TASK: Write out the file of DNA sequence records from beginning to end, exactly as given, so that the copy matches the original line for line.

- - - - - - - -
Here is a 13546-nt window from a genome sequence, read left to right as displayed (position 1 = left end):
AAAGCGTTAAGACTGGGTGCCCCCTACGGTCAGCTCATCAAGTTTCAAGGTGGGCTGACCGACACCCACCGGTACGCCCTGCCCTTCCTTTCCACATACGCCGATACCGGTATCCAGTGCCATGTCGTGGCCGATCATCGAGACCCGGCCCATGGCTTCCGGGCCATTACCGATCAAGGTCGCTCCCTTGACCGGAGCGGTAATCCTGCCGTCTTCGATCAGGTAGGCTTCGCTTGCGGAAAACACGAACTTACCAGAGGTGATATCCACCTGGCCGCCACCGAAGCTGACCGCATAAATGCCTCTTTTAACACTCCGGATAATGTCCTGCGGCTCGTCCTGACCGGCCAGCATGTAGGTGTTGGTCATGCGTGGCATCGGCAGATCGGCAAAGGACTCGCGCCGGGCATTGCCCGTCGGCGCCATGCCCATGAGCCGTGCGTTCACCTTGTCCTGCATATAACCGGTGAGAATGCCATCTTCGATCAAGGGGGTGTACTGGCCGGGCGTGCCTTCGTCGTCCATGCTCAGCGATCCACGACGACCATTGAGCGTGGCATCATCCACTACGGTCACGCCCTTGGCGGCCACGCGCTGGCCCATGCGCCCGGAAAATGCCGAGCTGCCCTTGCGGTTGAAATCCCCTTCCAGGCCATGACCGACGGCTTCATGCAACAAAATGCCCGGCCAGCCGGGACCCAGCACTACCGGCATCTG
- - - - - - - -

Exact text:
Here is a 13546-nt window from a genome sequence, read left to right as displayed (position 1 = left end):
AAAGCGTTAAGACTGGGTGCCCCCTACGGTCAGCTCATCAAGTTTCAAGGTGGGCTGACCGACACCCACCGGTACGCCCTGCCCTTCCTTTCCACATACGCCGATACCGGTATCCAGTGCCATGTCGTGGCCGATCATCGAGACCCGGCCCATGGCTTCCGGGCCATTACCGATCAAGGTCGCTCCCTTGACCGGAGCGGTAATCCTGCCGTCTTCGATCAGGTAGGCTTCGCTTGCGGAAAACACGAACTTACCAGAGGTGATATCCACCTGGCCGCCACCGAAGCTGACCGCATAAATGCCTCTTTTAACACTCCGGATAATGTCCTGCGGCTCGTCCTGACCGGCCAGCATGTAGGTGTTGGTCATGCGTGGCATCGGCAGATCGGCAAAGGACTCGCGCCGGGCATTGCCCGTCGGCGCCATGCCCATGAGCCGTGCGTTCACCTTGTCCTGCATATAACCGGTGAGAATGCCATCTTCGATCAAGGGGGTGTACTGGCCGGGCGTGCCTTCGTCGTCCATGCTCAGCGATCCACGACGACCATTGAGCGTGGCATCATCCACTACGGTCACGCCCTTGGCGGCCACGCGCTGGCCCATGCGCCCGGAAAATGCCGAGCTGCCCTTGCGGTTGAAATCCCCTTCCAGGCCATGACCGACGGCTTCATGCAACAAAATGCCCGGCCAGCCGGGACCCAGCACTACCGGCATCTG